The conditions to withdraw money from a 401(k) retirement fund vary from plan to plan. Most plans permit hardship disbursements or early withdrawals under special circumstances, such as the purchase, repair or prevention of foreclosure of a primary residence; funeral costs; or permanent total disability, according to CNN Money.
Some flexible 401(k) plans permit repayable loans that a plan holder pays back with interest. However, such loans are usually capped at 50 percent of the employee's vested contribution to the plan and cause a plan holder to lose the benefit of compounded interest paid on a higher fund value, explains CNN Money. In most cases, premature withdrawals from a retirement plan carry a penalty that requires a forfeiture of 10 percent of the borrowed sum, notes Sheyna Steiner for Bankrate.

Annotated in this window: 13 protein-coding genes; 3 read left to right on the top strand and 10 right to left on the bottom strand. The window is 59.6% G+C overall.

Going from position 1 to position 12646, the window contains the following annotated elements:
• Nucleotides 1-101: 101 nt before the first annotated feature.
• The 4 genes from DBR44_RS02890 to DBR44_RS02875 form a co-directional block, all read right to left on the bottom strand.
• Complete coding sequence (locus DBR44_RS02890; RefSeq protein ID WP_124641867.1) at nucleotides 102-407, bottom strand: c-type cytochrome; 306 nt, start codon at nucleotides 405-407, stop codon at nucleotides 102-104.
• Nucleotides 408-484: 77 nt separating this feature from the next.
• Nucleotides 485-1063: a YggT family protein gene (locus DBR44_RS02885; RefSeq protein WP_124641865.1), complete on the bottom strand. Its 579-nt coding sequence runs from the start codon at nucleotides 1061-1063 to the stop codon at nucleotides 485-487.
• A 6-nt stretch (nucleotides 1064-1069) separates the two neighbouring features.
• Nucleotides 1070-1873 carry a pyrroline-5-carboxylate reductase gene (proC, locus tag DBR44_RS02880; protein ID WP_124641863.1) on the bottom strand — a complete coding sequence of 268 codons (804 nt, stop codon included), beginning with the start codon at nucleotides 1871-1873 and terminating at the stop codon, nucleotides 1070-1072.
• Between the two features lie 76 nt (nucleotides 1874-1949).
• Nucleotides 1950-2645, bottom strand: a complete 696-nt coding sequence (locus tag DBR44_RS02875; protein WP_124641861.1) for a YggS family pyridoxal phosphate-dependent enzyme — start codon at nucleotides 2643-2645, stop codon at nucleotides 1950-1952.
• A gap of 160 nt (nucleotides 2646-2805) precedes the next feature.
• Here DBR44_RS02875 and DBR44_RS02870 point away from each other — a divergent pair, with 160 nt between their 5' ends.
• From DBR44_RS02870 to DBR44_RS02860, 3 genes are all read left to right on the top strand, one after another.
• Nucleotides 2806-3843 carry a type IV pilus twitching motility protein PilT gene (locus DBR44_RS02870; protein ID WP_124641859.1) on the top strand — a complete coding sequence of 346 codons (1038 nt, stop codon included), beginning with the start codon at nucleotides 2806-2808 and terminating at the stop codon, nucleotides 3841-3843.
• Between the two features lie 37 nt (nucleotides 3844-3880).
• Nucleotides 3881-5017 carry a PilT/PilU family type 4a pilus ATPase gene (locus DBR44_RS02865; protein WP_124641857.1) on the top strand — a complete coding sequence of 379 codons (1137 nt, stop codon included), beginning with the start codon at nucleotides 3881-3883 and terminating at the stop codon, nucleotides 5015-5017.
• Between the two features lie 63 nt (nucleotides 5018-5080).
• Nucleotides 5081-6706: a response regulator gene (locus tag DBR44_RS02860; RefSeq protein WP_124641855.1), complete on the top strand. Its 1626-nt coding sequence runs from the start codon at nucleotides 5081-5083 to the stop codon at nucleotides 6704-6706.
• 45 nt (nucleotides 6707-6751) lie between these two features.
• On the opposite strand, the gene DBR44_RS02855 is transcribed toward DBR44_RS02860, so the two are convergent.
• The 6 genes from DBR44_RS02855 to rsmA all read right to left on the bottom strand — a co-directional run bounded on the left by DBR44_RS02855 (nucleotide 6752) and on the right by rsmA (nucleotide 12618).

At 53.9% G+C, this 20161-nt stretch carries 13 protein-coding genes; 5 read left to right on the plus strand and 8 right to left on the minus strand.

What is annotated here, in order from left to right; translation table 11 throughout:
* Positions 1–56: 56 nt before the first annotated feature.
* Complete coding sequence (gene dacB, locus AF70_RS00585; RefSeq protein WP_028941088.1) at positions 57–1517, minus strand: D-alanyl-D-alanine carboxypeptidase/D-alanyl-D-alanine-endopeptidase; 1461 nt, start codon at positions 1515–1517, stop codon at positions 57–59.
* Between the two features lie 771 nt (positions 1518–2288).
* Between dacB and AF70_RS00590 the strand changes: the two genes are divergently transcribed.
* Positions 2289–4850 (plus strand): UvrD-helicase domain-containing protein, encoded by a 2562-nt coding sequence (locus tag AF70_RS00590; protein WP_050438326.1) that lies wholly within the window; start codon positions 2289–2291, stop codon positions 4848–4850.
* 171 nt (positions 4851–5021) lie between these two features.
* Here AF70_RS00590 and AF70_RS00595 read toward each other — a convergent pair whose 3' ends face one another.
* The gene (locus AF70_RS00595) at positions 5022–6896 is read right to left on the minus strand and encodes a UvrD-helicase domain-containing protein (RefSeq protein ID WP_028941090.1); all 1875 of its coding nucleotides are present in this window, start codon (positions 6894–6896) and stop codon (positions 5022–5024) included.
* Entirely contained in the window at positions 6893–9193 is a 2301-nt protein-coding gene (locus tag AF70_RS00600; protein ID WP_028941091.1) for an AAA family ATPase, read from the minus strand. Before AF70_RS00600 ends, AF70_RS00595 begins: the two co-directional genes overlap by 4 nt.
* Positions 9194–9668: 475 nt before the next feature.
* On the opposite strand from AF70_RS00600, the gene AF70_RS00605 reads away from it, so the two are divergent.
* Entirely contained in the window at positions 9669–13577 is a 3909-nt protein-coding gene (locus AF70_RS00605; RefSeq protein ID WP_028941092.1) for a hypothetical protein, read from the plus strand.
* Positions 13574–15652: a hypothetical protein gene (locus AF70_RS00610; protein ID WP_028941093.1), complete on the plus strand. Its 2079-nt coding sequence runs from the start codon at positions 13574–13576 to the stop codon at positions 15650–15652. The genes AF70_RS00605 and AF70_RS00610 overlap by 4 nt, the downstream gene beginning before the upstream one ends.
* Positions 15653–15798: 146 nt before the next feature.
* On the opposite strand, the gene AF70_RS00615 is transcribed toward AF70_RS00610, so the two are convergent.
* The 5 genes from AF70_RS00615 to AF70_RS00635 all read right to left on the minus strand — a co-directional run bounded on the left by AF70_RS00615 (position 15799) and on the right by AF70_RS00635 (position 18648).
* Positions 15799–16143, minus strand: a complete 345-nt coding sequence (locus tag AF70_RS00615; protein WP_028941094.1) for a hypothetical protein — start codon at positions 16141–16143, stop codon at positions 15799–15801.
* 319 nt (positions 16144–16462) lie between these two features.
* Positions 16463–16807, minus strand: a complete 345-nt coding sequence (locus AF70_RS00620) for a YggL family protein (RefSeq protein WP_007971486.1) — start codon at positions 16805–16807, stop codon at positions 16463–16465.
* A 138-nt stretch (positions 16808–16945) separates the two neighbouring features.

401(k) plans have several provisions by which a plan holder may make early withdrawals without paying a penalty, such as withdrawals covering medical expenses that constitute more than 10 percent of the plan holder's adjusted gross income. However, such withdrawals are conditional, requiring the withdrawal to be made in the same financial year when the medical expense was incurred, states Steiner. Another provision by the IRS includes early withdrawals under section 72(t) that permits taxable withdrawals for five years based on the life expectancy of the plan holder, according to CNN Money.